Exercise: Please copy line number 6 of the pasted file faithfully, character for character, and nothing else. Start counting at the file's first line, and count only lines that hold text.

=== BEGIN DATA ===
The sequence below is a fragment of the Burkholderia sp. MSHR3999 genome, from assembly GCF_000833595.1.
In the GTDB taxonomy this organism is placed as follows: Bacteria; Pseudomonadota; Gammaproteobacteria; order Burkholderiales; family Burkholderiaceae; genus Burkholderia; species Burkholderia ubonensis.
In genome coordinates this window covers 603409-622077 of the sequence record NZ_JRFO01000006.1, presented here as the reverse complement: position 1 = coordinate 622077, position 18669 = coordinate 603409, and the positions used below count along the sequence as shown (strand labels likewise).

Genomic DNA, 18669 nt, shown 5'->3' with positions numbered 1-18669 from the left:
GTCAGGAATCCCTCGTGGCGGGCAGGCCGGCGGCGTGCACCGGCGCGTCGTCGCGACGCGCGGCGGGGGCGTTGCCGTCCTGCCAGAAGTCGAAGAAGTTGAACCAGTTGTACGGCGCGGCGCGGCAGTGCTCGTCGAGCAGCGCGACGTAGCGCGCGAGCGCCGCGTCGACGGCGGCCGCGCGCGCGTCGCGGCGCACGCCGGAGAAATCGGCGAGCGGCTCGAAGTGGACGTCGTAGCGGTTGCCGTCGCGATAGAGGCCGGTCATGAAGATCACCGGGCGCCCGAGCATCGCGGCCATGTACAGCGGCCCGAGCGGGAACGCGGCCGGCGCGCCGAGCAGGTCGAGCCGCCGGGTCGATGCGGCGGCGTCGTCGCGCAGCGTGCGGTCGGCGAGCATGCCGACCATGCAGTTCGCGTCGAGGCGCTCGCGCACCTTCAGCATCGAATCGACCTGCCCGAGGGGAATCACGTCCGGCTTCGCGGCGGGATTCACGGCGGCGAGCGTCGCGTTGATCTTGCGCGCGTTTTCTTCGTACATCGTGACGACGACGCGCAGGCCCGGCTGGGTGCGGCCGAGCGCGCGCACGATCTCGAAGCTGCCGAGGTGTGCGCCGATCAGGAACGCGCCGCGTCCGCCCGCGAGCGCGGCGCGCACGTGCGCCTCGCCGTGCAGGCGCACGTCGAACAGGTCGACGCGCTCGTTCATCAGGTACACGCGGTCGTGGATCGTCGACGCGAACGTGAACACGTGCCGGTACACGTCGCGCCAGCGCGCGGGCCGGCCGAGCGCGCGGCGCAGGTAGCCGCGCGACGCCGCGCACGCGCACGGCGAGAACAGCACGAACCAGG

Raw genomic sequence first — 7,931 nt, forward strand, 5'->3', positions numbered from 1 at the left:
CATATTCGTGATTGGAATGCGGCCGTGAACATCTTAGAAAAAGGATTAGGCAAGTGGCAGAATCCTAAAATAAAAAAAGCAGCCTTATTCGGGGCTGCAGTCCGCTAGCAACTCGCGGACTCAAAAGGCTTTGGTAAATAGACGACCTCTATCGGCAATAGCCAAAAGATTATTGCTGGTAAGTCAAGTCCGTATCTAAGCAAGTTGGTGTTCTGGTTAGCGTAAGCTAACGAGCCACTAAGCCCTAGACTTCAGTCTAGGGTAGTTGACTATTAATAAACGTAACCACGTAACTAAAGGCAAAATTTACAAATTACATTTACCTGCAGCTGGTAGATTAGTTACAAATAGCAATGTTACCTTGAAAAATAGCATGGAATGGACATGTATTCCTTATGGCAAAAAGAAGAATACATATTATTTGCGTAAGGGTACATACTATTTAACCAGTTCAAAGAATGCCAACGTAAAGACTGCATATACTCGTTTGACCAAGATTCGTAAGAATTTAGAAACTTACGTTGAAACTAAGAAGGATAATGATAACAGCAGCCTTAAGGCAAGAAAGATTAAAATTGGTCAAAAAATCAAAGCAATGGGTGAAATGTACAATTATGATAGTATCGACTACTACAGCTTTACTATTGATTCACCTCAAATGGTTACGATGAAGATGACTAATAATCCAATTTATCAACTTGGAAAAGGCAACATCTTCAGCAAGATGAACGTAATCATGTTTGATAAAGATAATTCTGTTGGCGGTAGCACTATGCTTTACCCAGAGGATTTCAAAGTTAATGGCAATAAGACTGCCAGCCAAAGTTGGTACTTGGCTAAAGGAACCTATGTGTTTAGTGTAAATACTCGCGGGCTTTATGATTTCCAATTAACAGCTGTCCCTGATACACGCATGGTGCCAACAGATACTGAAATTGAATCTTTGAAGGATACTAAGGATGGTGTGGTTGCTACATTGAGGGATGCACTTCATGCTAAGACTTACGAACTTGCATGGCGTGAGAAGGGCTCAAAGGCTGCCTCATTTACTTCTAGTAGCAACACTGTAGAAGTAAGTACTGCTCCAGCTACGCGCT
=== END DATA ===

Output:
Raw genomic sequence first — 7,931 nt, forward strand, 5'->3', positions numbered from 1 at the left: